While many argue the veracity of Malthus, none can escape his harsh realities as they play out on the planet today as 18 million humans starve to death annually. At the same time, human encroachment on habitat causes the extinction of 100 species DAILY around the globe. Other luminaries such as Dr. Albert Bartlett and Paul Ehrlich support everything Malthus proposed. Without a doubt, Darwin’s interplay provides us with brutal realities that most certainly point toward the human race—if we continue our fecundity at current rates of speed. As Heinberg stated, “The longer we wait, the fewer our options.”
The green revolution was instigated as a result of the efforts of Norman Borlaug, who, while accepting the Nobel peace prize in 1970, said: “The green revolution has won a temporary success in man’s war against hunger and deprivation; it has given man a breathing space. If fully implemented, the revolution can provide sufficient food for sustenance during the next three decades. But the frightening power of human reproduction must also be curbed; otherwise the success of the green revolution will be ephemeral only.”
With precise research, Heinberg reiterates our falling oil availability and climate change. Both portend ominous challenges in the coming years. Without a new energy source, we face returns to simpler times based on farming communities, less travel and food production at the local level for local survival.
In Heinberg’s critique of Tom Brokaw’s “Greatest Generation” book, he argues that the WWII generation coupled with the Baby Boomers—created the most destructive civilization on Earth. As a boomer myself, I agree.
At the end of the book, Heinberg writes a letter from 100 years into the future back to 2013. He writes that our leaders created wars to protect the “American Way of Life.” Nothing could do that. The “American Way of Life” constituted THE problem. Millions of people died in those wars. Later, his letter refers to climate change that caused “The Pruning,” “The Purification,” or “The Cleansing.” Those constitute euphemistic terms for wars, epidemics and famines.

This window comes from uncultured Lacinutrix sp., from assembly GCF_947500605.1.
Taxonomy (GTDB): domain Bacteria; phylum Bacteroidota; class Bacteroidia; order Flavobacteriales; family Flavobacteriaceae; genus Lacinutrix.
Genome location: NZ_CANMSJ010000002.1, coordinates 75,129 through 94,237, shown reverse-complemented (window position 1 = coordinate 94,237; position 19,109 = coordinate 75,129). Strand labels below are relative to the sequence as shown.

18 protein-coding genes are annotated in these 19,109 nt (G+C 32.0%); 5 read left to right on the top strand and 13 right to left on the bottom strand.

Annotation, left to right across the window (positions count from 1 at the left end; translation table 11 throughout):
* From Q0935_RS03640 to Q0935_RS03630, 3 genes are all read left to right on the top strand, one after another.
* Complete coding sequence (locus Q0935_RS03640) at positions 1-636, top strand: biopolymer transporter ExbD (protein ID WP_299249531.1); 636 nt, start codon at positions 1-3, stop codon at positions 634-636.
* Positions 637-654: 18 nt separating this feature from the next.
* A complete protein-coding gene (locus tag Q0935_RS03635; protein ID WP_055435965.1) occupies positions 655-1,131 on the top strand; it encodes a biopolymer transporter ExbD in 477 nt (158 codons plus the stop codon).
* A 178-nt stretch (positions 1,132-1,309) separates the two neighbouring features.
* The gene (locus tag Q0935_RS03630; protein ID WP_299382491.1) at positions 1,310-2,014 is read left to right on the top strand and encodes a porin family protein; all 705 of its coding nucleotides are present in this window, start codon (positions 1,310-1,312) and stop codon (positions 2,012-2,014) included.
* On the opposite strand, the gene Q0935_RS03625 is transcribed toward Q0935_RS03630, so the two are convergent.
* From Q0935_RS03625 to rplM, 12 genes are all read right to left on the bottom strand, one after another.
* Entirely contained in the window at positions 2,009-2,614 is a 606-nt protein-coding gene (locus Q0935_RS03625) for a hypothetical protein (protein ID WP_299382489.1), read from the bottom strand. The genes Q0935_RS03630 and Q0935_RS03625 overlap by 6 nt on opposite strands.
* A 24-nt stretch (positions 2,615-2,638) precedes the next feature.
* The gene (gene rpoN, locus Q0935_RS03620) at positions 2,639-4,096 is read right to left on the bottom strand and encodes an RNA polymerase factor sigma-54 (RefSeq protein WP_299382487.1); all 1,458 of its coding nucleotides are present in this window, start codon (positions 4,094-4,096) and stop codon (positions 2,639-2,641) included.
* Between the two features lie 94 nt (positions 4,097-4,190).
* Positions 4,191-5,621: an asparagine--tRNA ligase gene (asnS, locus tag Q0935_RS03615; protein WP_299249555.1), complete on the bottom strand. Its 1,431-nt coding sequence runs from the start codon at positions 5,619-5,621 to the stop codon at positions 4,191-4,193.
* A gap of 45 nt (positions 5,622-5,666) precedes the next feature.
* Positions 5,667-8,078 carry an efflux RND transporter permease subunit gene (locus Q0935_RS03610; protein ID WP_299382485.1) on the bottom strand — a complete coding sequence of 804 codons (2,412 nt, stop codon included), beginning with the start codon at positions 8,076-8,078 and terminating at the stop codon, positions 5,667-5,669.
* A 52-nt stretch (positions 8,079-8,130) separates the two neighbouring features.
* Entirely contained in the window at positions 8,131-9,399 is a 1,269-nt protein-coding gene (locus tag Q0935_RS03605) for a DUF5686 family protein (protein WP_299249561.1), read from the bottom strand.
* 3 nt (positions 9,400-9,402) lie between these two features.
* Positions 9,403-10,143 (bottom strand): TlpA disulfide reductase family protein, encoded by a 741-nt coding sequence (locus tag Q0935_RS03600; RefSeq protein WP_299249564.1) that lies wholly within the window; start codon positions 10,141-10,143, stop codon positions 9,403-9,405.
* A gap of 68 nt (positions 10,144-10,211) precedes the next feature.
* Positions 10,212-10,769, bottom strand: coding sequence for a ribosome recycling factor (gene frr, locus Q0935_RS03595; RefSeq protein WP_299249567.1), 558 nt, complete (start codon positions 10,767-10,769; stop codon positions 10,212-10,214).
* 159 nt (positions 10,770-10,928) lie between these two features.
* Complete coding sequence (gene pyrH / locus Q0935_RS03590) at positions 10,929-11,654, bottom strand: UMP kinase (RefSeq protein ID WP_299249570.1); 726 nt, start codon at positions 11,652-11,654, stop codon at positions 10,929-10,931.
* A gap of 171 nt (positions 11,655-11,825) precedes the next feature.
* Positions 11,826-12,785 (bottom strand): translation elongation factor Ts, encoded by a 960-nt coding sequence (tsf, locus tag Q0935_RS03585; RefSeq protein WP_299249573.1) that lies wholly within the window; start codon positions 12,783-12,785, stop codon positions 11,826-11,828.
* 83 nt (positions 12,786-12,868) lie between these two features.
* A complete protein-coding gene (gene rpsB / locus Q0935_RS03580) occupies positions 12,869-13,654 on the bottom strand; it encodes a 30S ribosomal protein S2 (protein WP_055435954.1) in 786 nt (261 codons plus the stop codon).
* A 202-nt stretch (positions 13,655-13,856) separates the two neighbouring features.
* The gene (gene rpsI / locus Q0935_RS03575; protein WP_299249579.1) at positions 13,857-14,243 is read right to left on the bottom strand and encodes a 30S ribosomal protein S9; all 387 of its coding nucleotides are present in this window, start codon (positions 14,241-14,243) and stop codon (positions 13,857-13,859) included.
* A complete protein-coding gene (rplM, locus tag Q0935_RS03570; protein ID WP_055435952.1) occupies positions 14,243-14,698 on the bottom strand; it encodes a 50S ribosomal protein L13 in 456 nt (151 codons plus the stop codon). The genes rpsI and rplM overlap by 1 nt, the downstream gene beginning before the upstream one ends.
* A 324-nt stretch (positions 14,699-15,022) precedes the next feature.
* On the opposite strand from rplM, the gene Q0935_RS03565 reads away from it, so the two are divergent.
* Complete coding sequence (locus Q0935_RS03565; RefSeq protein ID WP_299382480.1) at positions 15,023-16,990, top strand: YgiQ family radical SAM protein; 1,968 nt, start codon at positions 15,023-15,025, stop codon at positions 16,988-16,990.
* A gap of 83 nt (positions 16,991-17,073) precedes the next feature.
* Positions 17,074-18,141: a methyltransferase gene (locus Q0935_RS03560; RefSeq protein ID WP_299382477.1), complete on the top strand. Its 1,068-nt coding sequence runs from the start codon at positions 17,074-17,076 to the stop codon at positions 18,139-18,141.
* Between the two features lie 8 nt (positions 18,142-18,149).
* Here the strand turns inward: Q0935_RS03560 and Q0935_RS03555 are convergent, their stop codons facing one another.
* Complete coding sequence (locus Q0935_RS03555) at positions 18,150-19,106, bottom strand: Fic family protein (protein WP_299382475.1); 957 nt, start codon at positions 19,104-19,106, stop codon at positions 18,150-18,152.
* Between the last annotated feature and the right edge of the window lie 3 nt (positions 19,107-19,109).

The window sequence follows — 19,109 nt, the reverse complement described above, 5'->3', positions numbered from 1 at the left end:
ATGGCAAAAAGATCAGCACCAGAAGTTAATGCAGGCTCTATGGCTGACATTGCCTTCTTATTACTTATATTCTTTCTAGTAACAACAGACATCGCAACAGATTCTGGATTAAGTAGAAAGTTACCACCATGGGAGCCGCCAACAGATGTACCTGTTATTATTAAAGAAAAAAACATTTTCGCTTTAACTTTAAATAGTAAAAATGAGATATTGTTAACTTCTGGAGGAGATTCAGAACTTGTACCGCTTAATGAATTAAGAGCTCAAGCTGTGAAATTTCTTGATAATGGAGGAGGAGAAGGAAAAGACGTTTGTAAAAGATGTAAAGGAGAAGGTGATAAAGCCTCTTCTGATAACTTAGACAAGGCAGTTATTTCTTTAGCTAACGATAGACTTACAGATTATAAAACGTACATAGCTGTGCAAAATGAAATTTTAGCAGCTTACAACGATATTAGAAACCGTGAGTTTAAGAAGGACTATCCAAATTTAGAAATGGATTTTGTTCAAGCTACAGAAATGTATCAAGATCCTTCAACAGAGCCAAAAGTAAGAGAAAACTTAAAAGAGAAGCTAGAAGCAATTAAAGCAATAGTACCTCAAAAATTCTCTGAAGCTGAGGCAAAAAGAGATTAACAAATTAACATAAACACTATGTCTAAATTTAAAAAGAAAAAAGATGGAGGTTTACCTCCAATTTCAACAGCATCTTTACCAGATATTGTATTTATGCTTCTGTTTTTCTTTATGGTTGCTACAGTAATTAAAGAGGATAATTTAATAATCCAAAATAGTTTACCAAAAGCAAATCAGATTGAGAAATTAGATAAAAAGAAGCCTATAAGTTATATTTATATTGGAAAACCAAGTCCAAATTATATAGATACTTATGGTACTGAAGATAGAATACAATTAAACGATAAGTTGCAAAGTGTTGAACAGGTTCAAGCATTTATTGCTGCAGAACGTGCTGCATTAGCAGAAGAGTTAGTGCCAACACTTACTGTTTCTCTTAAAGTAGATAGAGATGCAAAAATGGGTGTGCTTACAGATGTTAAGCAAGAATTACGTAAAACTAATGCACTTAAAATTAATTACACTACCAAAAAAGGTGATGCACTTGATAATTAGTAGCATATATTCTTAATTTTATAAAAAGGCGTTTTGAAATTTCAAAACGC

He laments the loss of knowledge and more, “A few of our young people wonder what it must have been like to live in a world of jet airplanes, electricity and cars.”
At the end of his letter back to those of us living today, Heinberg wrote, “Can you change my past, which is your future?”
While Heinberg’s book proves depressing or should I say “sobering”, his prose flickers like that robot’s eye coming back to life in Arnold Schwarzenegger’s first “Terminator” movie when all seemed lost. By reading the letter, could we save a forest or plant a seed? Could we change course to alter our future so his letter might be full of an abundant life lived? Could we, by our actions, alter the Chaos Theory? Small changes in initial conditions can lead to big changes in outcomes.
In Heinberg’s last chapter, “Talking Ourselves to Extinction”, he presents our most powerful weapon, language, to create change toward sustainability. We must talk to one another, person to person, country to country, humanity to humanity.
This book provides the impetus for initiating ‘large changes’ that lead to big outcomes. Heinberg’s electrifying prose, compelling presentation and rational solutions bring hope to readers. In the end, hope coupled with action may very well alter humanity’s history toward a viable and sustainable future. Let’s get busy!
“Humanity can no longer race without reason—like with Running of the Bulls in Pamplona, Spain—just for the kicks of it and hope to survive to tell the tale. Heinberg depicts what’s coming and what actions we must take in order to create a sustainable future. It may not be too late, but it’s pretty close. Every citizen and world leader needs to read this book to create a consciousness shift toward a sustainable future.”